Of the households that did carry a credit card balance, the median amount owed was $1,900. That means half of the households with a balance owed more, and half owed less. (Medians are less subject to the skewing phenomenon that plagues averages; that’s why economists tend to favor them.)

Bill Whitt at the VIP Forum, a Washington D.C. research firm, by analyzing the credit card debts of all the households the Fed surveyed, Whitt discovered:
· Only 29% of households owe $1,000 or more on their cards.
· 21% owe $2,000 or more.
· 6% owe $8,000 or more.
· 4% owe $10,500 or more.
· 1% owe $21,400 or more.

Does this mean all the hand-wringing over consumer debt is so much noise? Hardly. Although most Americans seem to be avoiding the credit card trap, there are still plenty of people on the financial edge: More than a third -- 36% -- of those who owe more than $10,000 on their cards have household incomes under $50,000, according to the VIP Forum analysis. The percentage of disposable income used to pay debts is still near record highs.

Bankruptcy Rates
The U.S. bankruptcy filing rate climbed again in August of this year, reaching a new post-2005 high of 4,476 filings per day. The year 2005 is significant because it was the year that the bankruptcy law changed making it more expensive and more time-consuming to file bankruptcy as well as making bankruptcy less effective once debtors got to bankruptcy court. Despite these changes, the bankruptcy rate has become staggeringly high, and we appear to have returned to an era where we will have well more than 1 million annual bankruptcy filings.
[Read statistics]

What do I do with all this information?

A few basic principles that guide us in the Christian life will also serve us well in this area.

First - pray for those who are in authority. Pray for their wisdom but also their sense of morality and ethics.

Second - take responsibility for any part you have in accumulating debt or being unwise in your spending.

Third - and most important, seek God’s heart and guidance on finances.

Fourth - Be involved in the culture. Share your perspective with your government representatives. Find out who might need help in your sphere of influence. Share what you have learned about finances in a way that honors God but gives grace to the listener.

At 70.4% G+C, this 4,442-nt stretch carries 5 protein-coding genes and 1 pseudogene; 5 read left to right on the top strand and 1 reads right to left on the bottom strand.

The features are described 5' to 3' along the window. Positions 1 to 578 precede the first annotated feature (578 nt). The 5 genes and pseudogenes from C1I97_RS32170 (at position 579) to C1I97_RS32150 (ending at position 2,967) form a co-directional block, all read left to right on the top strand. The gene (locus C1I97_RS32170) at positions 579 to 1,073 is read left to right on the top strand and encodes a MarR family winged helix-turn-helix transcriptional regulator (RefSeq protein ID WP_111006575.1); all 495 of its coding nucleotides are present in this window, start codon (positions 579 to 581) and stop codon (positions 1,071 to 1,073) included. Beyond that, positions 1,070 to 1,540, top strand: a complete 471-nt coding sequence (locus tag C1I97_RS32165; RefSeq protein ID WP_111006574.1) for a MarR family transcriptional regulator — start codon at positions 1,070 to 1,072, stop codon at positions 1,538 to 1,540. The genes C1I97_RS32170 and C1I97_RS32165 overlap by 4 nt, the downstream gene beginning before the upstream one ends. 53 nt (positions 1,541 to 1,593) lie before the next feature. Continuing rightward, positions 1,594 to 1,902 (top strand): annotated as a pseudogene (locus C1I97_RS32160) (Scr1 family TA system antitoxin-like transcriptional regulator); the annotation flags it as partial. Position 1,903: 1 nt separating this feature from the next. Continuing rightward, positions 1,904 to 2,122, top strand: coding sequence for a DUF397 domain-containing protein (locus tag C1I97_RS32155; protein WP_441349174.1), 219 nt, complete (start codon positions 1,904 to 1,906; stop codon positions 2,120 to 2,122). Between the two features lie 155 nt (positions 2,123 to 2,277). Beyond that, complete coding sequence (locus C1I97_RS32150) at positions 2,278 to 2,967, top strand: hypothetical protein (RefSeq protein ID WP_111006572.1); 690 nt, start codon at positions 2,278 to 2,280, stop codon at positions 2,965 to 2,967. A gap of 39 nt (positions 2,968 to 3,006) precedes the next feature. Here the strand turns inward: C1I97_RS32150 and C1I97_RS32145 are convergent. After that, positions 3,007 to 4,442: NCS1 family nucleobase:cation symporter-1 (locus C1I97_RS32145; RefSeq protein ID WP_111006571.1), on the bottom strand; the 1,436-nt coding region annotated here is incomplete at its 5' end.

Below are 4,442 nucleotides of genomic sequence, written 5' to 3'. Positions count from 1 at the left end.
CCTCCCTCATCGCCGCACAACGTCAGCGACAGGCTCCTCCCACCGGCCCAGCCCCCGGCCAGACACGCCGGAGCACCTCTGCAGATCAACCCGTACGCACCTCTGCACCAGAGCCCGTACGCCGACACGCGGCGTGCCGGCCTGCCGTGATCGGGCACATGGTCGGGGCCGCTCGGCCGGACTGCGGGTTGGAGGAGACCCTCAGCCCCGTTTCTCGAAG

Fifth - Don’t panic. Your reaction to the economic climate today is a barometer of your trust in God. Is your security in money or in the government or the political system or in Wall Street or is in God, our Father, our Creator, and our Sustainer?

Managing money is not rocket science.

Three practices will take care of most decisions in regards to money:
1. God owns it all. Seek Him about what to do with His money. Use His plan.
2, Spend less than you earn. Do not go into debt. If you are in debt, make it a priority to get out.
3, Save first, before spending for your wants of the day. A dollar spent today precludes how it can be spent in the future.

The Bible and Money

"Let your character be free from the love of money, being content with what you have; for He Himself has said, 'I will never desert you, nor will I ever forsake you,' so that we confidently say, “The Lord is my helper, I will not be afraid" Hebrews 13:5-6

“The earth is the LORD's, and everything in it, the world, and all who live in it; for he founded it upon the seas and established it upon the waters.” Psalm 24:1-2

"But if anyone does not provide for his own, and especially for those of his household, he has denied the faith, and is worse than an unbeliever" 1 Timothy 5:8

"The wise man saves for the future, but the foolish man spends whatever he gets" Proverbs 21:20, LB